I'd really like to like the therminator and other plate chillers; however, the idea of having a clogged $200 piece of equipment just worries me too much. I think I'm going with the Heart's Homebrew Super Chiller just because it seems to fit better with the way in which I currently brew. I currently use the "Jamil-o-Chiller" method and it works OK but I'm stuck in an apartment and they shut off the outside water in the winter (sensibly) and I need a method that will use the least amount of water possible since I'm going to have to haul the chill water down 8 flights. Also, before anyone who is a thermodynamics expert chimes in, I realize that the heating of water will absorb the same amount of heat energy no matter what chilling method I use but recirculating luke warm water doesn't seem as adequate a chilling method as CFC the same amount of ice water. Obviously, I have a friend who knows thermodynamics and admonished me for thinking of buying a plate or counterflow chiller.

Equipment and Software / Therminator Pellet Hops
« on: November 11, 2010, 09:58:19 PM »
I'm kind of itching to get a therminator, but before I drop $200 on one I'd like to know if it's going to clog with loose pellet hops - does anyone have experience using the therminator with loose pellet hops?

I use all loose pellet hops in my kettle and if that's going to clog the therminator then I won't get one.

Thanks all!

Shouldn't the trub provide some nice lipids for the yeast?

My understanding is that while lipids are essential for yeast growth an excess of lipids means that the level of Acetyl-CoA will not be reduced by the yeast to form sterols meaning a higher acid content which means that there is more acid available for the production of esters.

This theory was verified by the experiments at New Belgium brewery where they added olive oil instead of oxygen to their yeast - thereby providing lipids to the yeast directly and not relying on the yeast to produce them using O2 and Acetyl-CoA...and other stuff...probably...see text here:

Further, excess lipids (according to Fix - and I don't remember the science on this one and I'm just too lazy to look it up) can lead to premature beer staling.

That being said, I agree with everyone else in this thread - as long as the beer was brewed well the difference between this beer and one where there is no trub will be negligible.

Ingredients / Re: Chloride Sulfate Ratio
« on: November 04, 2010, 04:12:51 AM »
As a random datapoint, the most decorated brewery at the 2010 GABF adjust their water to have 100 ppm each chloride and sulfate. I don't find this company's (Firestone Walker's) beers to be particularly minerally which is not surprising as the absolute levels of sulfate and carbonate are low compared to Dortmund.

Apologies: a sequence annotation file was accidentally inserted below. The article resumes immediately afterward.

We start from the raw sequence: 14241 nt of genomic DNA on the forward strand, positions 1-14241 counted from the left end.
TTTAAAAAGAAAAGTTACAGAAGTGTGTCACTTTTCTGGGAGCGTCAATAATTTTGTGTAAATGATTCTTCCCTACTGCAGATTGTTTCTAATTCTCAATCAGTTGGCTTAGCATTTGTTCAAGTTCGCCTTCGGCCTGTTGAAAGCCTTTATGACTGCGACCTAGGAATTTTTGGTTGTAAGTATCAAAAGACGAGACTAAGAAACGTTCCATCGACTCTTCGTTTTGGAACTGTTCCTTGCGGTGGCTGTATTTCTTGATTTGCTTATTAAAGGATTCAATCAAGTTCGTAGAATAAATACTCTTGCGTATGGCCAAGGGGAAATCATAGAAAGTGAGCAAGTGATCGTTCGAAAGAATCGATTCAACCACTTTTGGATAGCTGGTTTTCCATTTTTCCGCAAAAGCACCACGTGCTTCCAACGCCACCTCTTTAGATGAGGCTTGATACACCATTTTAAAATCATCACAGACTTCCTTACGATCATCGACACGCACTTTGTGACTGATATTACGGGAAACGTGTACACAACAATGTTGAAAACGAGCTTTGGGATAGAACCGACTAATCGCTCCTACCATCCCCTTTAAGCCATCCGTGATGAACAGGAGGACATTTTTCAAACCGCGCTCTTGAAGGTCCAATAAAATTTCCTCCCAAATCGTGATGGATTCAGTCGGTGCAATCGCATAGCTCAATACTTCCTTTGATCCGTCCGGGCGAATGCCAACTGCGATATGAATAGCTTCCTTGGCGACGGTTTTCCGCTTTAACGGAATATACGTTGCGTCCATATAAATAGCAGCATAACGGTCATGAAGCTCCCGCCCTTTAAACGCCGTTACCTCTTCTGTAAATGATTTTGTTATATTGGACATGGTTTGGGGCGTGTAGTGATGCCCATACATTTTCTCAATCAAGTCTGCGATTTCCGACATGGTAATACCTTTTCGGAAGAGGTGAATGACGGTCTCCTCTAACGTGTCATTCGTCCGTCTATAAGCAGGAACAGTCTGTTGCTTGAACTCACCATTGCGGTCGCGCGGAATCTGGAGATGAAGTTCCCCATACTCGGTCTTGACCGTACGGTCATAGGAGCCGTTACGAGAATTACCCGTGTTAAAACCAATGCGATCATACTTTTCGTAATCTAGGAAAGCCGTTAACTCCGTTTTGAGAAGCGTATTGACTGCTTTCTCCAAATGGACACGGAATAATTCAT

I thought that they adjusted to 100ppm hardness as CaCO3 using CaCl2.H20 and CaSO4...or maybe it was 100ppm Ca++...or maybe I have no idea...

Extract/Partial Mash Brewing / Re: Over spiced pumpkin porter
« on: October 27, 2010, 06:52:52 AM »
I'd say that you've learned something and take that for what it's worth - almost nobody hits things exactly right their first time. If I had any advice to offer I'd say make a spice tea and blend back after ferment - you'll have much more control over the outcome of your beer.

Other Fermentables / Re: Mead and Potassium Hydroxide (KOH)
« on: October 27, 2010, 06:48:13 AM »
I have lab-bench experience in the sense that I was the TA who set up experiments in HS and college - so really I don't have any experience outside of a lab. Do you have any sources from pre-made 1Normal Solutions?

The Pub / Re: Best Apps for iPod?
« on: October 27, 2010, 06:45:05 AM »
Well, if you jailbreak, installous is, by far, the best "app" - beeralchemy is way better than Beer Smith or ProMash IMO - I use it when I'm stuck away from a comp and I need some quick beer math.

Beer Recipes / Re: strong belgian christmas ale
« on: October 22, 2010, 02:52:47 AM »
I've been rummaging around for some Christmas ale ideas myself; fortunately, there's a sub-chapter on Christmas beer in Radical Brewing. The only beer I see with Ginger is the "Fruitcake Old Ale" which uses .25tsp nutmeg, allspice; 2.0 tsp Ceylon cinnamon; 1 tsp powdered ginger and vanilla extract. I think the real key there would be finding a good source of ceylon cinnamon - if you've got a Penzey's in your backyard (like I do...) then you're very lucky.

One thing I've learned is that my making a strong spice tea post ferment you give yourself a lot of control and you're much more likely to get an untested recipe right on the first try. Food for thought.

Also, minor aside, one interesting idea from that book is a fortified Christmas ale - using creme de cacao and orange curacao - might be amazing(?).

All Grain Brewing / Re: Green Flash IPA Recipe Wanted
« on: October 22, 2010, 02:39:30 AM »
Here's Saco De Toro's Green Flash Imperial Recipe:

I'd really like to like summit, but right now the only beer that uses it (that I'm aware of) that I really enjoy is the Oskar Blues Gubna. I plan to give it another shot someday...maybe...